# Upper Functions and Integrals of Upper Functions

Recall from the Another Comparison Theorem for Integrals of Step Functions on General Intervals page that if $(f_n(x))_{n=1}^{\infty}$ is an increasing sequence of step functions that converge to $f$ almost everywhere on $I$ and if $\displaystyle{\lim_{n \to \infty} \int_I f_n(x) \: dx}$ converges then for any step function $g$ such that $g(x) \leq f(x)$ almost everywhere on $I$ we have that:

(1)We will now define a special class of functions known as upper functions below:

Definition: A function $f$ defined on the interval $I$ is said to be an Upper Function on $I$ if there exists an increasing sequence of step functions $(f_n(x))_{n=1}^{\infty}$ such that $(f_n(x))_{n=1}^{\infty}$ is increasing and converges to $f$ almost everywhere on $I$ and such that $\displaystyle{\lim_{n \to \infty} \int_I f_n(x) \: dx}$ is finite. The sequences $(f_n(x))_{n=1}^{\infty}$ are called Generating Sequences for $f$, and the Set of All Upper Functions on $I$ is denoted $U(I)$. Furthermore, we define the Integral of $f$ on $I$ as $\displaystyle{\int_I f(x) \: dx = \lim_{n \to \infty} \int_I f_n(x) \: dx}$. |

If we define the integral of an upper function $f$ on $I$ as $\displaystyle{\int_I f(x) \: dx = \lim_{n \to \infty} f_n(x) \: dx}$ for some generating sequence $(f_n(x))_{n=1}^{\infty}$ of $f$, we would like to be sure that the value of the integral is independent on the choice of generating sequence of $f$ to make $\displaystyle{\int_I f(x) \: dx}$ well-defined. The next theorem tells us that this is certainly the case.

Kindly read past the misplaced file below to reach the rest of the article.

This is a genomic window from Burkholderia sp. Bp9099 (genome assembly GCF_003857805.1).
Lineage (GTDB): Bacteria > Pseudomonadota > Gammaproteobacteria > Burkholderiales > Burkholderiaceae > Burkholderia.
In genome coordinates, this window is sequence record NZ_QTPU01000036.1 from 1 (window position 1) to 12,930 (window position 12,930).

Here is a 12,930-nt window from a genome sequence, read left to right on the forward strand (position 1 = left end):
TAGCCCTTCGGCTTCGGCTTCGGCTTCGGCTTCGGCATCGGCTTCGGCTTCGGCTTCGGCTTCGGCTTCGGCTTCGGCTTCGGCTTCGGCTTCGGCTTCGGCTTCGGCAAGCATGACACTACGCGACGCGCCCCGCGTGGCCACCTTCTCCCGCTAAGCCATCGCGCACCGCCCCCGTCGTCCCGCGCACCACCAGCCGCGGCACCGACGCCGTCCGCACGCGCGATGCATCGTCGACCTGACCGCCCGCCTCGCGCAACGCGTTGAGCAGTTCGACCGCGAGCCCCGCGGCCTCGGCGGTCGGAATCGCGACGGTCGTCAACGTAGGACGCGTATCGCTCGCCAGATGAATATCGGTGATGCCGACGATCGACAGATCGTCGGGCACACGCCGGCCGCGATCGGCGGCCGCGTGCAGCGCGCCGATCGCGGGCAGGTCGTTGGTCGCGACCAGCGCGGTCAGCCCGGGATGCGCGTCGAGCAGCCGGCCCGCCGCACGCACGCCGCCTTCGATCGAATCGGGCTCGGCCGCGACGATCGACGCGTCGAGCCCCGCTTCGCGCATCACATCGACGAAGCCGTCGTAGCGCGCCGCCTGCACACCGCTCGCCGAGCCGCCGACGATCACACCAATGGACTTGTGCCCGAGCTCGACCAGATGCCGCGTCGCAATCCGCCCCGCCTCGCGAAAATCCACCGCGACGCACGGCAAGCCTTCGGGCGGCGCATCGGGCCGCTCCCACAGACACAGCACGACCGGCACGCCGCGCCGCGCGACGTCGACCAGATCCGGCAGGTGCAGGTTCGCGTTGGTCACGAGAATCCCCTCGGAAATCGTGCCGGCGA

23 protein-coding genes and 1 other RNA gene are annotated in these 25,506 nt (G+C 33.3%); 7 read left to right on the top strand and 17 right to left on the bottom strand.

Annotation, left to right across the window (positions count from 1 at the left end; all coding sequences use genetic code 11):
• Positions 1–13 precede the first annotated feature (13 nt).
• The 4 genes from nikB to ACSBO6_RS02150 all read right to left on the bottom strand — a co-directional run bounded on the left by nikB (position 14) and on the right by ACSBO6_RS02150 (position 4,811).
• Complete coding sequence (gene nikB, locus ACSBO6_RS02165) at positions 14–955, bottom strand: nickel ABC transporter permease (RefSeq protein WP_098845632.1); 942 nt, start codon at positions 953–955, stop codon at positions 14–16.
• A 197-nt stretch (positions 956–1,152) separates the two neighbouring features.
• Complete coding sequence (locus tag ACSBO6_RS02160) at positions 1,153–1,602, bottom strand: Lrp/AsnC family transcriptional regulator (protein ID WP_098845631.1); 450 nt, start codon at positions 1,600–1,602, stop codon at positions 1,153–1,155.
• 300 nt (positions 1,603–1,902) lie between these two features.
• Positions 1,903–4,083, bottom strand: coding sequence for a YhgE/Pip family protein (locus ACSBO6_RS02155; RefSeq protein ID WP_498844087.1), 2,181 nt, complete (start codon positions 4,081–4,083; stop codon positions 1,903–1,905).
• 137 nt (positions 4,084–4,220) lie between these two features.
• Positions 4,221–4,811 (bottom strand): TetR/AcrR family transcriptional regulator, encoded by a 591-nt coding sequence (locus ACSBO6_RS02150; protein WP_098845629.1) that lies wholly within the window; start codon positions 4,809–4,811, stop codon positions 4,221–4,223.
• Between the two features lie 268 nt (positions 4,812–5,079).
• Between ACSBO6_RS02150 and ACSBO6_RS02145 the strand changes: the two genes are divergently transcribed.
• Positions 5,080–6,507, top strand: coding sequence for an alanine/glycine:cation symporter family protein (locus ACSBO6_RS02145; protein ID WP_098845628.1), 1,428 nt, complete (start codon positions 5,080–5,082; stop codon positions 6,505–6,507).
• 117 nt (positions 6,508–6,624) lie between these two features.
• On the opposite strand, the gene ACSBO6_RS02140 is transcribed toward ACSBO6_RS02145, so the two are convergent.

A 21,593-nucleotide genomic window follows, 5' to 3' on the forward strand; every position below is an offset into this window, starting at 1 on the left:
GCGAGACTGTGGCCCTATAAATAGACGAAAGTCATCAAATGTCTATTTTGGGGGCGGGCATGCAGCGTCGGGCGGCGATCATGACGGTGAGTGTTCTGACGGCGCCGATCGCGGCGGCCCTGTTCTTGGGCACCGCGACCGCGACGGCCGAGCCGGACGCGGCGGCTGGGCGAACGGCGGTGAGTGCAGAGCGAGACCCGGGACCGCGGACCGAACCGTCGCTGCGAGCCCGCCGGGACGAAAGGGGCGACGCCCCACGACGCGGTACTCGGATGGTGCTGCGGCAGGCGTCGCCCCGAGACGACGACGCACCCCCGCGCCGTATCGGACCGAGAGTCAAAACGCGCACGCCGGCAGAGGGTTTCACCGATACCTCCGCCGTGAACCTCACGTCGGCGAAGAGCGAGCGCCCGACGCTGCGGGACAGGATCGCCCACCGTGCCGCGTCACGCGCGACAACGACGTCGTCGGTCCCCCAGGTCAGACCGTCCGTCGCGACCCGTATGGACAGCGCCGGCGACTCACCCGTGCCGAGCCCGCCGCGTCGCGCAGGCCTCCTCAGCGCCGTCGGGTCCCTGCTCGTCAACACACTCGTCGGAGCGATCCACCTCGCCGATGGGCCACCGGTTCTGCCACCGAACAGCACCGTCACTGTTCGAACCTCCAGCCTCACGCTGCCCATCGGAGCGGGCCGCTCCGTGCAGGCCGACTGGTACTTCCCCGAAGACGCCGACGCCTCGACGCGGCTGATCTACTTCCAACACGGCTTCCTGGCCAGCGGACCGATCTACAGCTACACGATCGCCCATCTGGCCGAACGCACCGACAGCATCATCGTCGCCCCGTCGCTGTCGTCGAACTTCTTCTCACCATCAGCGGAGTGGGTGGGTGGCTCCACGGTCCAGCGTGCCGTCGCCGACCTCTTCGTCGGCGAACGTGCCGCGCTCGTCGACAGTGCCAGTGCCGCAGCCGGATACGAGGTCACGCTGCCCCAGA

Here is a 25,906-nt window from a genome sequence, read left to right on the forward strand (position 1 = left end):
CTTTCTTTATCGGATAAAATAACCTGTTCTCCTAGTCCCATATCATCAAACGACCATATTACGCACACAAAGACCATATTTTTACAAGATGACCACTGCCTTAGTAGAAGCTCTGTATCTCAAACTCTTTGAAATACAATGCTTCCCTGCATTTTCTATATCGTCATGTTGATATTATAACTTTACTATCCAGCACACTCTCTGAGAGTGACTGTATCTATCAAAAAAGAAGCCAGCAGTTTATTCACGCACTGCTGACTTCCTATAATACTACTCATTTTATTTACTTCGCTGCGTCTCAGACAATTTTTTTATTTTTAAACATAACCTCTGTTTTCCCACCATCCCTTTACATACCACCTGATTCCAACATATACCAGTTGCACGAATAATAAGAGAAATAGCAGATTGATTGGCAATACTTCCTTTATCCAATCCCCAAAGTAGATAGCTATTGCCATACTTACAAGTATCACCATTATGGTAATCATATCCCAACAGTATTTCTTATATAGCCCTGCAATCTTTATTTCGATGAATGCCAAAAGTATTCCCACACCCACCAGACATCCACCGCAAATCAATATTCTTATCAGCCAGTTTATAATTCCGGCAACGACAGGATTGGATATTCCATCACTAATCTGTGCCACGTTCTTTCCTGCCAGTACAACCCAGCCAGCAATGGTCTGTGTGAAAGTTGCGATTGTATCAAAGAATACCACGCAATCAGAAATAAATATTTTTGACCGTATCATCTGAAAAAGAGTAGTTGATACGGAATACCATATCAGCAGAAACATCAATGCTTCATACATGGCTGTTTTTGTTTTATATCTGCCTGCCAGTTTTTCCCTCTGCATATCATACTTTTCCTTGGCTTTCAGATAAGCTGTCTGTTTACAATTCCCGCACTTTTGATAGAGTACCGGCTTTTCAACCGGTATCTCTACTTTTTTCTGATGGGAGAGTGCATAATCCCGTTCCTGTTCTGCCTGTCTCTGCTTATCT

Theorem 1: Let $f$ be an upper function on $I$, and let $(f_n(x))_{n=1}^{\infty}$ and $(f_n^*(x))_{n=1}^{\infty}$ both be generating sequences for $f$, i.e., $(f_n(x))_{n=1}^{\infty}$ and $(f_n^*(x))_{n=1}^{\infty}$ are both increasing sequences of step functions that converge to $f$ almost everywhere on $I$ and $\displaystyle{\lim_{n \to \infty} \int_I f_n(x) \: dx}$ and $\displaystyle{\lim_{n \to \infty} \int_I f_n^*(x) \: dx}$ are both finite. Then $\displaystyle{\lim_{n \to \infty} \int_I f_n(x) \: dx = \lim_{n \to \infty} \int_I f_n^*(x) \: dx}$. |

**Proof:**For each $n \in \mathbb{N}$ we have that the function $f_n^*(x)$ is such that $f_n^*(x) \leq f(x)$ almost everywhere on $I$, and so by the theorem referenced at the top of this page, we have that since $(f_n(x))_{n=1}^{\infty}$ is an increasing sequence of functions that converges to $f$ almost everywhere on $I$ that then:

- Taking the limit as $n \to \infty$ shows us that:

- Similarly, for each $n \in \mathbb{N}$ we have that the function $f_m(x)$ is such that $f_m(x) \leq f(x)$ almost everywhere on $I$ and so by the theorem referenced at the top of this page, we have that since $(f_m(x))_{m=1}^{\infty}$ is an increasing sequence of functions that converges to $f$ almost everywhere on $I$ that then:

- Taking the limit as $n \to \infty$ shows us that:

- Combining $(*)$ and $(**)$ shows us that: